Reader, she won it.

And then began the fun. She gave the snails a terrarium as a back garden pad: and then took them out and released them at various distances on nearby wasteland.

And with uncommon regularity, the snails would turn up back at the garden to meet their mates.

She was mentored in this exercise by quantitive ecologist Dr Dave Hodgson, a tousel-haired rugged young man who saw immediately the way this was going.

And the rest of Britain was invited to join the experiment in a delicious piece of footage presented by the good snail doctor himself.

“We have verified the snails come home,” he told Material World presenter Quentin Cooper in a programme aired yesterday, “but do they go straight home …or are they schmoozing around in their environment, recognising home when they find it?”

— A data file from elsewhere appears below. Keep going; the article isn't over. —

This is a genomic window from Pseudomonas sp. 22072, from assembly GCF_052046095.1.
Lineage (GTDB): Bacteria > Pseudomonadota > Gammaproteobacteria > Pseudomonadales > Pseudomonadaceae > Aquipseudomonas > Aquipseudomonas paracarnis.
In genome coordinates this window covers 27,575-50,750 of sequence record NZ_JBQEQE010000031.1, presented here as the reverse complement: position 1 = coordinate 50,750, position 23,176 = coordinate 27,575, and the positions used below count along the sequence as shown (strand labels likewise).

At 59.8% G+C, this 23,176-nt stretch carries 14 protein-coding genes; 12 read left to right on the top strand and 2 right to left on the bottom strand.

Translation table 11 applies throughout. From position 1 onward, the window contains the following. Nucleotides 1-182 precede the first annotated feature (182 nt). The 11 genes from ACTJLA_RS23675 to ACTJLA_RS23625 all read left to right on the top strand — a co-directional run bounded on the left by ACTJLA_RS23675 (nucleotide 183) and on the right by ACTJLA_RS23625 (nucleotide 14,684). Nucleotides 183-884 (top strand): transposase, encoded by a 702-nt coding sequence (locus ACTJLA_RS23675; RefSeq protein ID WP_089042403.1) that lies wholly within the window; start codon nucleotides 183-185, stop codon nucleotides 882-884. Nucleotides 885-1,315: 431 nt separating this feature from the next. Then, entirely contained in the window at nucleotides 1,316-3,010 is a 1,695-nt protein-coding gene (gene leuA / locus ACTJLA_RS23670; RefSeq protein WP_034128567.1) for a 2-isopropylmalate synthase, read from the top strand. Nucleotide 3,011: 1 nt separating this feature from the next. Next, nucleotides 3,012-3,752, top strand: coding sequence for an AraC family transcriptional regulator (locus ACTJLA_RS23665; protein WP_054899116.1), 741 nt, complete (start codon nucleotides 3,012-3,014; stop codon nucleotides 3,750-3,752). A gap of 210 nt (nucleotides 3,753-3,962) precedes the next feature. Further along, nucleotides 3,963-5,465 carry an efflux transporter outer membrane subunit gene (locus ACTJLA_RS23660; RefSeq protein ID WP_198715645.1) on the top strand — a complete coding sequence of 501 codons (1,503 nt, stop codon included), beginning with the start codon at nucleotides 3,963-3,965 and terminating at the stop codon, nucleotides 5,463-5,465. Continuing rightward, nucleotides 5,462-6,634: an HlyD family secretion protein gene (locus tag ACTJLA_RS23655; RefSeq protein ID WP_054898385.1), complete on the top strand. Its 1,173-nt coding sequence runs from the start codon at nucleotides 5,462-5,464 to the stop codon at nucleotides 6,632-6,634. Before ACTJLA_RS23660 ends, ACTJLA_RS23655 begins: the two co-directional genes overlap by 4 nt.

Now Exeter undergraduate Claire Young is on the case. She’s a dedicated snail tracker: not with state-of-the-art satnav, but using trusty metal detectors.

Of course, you’ve got to fix the metal to the snail first.

Claire tried pennies, but they made the snails topple over as they were scaling the heights of their home pots.

She tried tin, but it was too bulky for the snails to get through those little crevices they love so dearly.

In the end it was copper which was light and malleable enough to carry an identification number. She took two populations of snails, 30 metres apart, and watched them for four hours.